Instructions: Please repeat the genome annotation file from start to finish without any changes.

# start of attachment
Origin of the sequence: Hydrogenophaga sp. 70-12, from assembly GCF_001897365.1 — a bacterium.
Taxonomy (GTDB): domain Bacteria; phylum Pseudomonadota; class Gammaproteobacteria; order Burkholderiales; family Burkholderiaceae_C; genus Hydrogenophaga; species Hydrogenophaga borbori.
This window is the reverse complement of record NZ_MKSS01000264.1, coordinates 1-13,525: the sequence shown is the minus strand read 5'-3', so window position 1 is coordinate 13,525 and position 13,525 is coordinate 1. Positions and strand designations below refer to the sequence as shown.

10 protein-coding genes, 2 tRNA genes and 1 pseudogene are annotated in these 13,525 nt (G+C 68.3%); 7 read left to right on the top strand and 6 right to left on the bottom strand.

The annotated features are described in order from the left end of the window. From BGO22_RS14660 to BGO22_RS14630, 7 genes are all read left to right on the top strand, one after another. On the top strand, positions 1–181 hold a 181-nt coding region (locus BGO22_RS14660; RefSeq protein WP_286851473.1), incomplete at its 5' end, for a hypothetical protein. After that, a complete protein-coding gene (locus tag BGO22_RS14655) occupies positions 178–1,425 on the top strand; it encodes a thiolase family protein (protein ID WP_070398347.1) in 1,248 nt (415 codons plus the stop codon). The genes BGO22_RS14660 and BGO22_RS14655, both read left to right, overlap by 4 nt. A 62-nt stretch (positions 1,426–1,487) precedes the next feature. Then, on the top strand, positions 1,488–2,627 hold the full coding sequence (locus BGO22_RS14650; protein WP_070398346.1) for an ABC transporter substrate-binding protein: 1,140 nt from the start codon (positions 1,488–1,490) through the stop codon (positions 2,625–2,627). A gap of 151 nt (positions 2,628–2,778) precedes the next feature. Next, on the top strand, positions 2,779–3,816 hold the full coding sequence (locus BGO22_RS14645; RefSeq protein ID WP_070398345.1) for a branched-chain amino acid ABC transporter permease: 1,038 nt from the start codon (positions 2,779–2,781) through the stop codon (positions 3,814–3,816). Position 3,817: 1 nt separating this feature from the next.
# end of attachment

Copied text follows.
Origin of the sequence: Hydrogenophaga sp. 70-12, from assembly GCF_001897365.1 — a bacterium.
Taxonomy (GTDB): domain Bacteria; phylum Pseudomonadota; class Gammaproteobacteria; order Burkholderiales; family Burkholderiaceae_C; genus Hydrogenophaga; species Hydrogenophaga borbori.
This window is the reverse complement of record NZ_MKSS01000264.1, coordinates 1-13,525: the sequence shown is the minus strand read 5'-3', so window position 1 is coordinate 13,525 and position 13,525 is coordinate 1. Positions and strand designations below refer to the sequence as shown.

10 protein-coding genes, 2 tRNA genes and 1 pseudogene are annotated in these 13,525 nt (G+C 68.3%); 7 read left to right on the top strand and 6 right to left on the bottom strand.

The annotated features are described in order from the left end of the window. From BGO22_RS14660 to BGO22_RS14630, 7 genes are all read left to right on the top strand, one after another. On the top strand, positions 1–181 hold a 181-nt coding region (locus BGO22_RS14660; RefSeq protein WP_286851473.1), incomplete at its 5' end, for a hypothetical protein. After that, a complete protein-coding gene (locus tag BGO22_RS14655) occupies positions 178–1,425 on the top strand; it encodes a thiolase family protein (protein ID WP_070398347.1) in 1,248 nt (415 codons plus the stop codon). The genes BGO22_RS14660 and BGO22_RS14655, both read left to right, overlap by 4 nt. A 62-nt stretch (positions 1,426–1,487) precedes the next feature. Then, on the top strand, positions 1,488–2,627 hold the full coding sequence (locus BGO22_RS14650; protein WP_070398346.1) for an ABC transporter substrate-binding protein: 1,140 nt from the start codon (positions 1,488–1,490) through the stop codon (positions 2,625–2,627). A gap of 151 nt (positions 2,628–2,778) precedes the next feature. Next, on the top strand, positions 2,779–3,816 hold the full coding sequence (locus BGO22_RS14645; RefSeq protein ID WP_070398345.1) for a branched-chain amino acid ABC transporter permease: 1,038 nt from the start codon (positions 2,779–2,781) through the stop codon (positions 3,814–3,816). Position 3,817: 1 nt separating this feature from the next.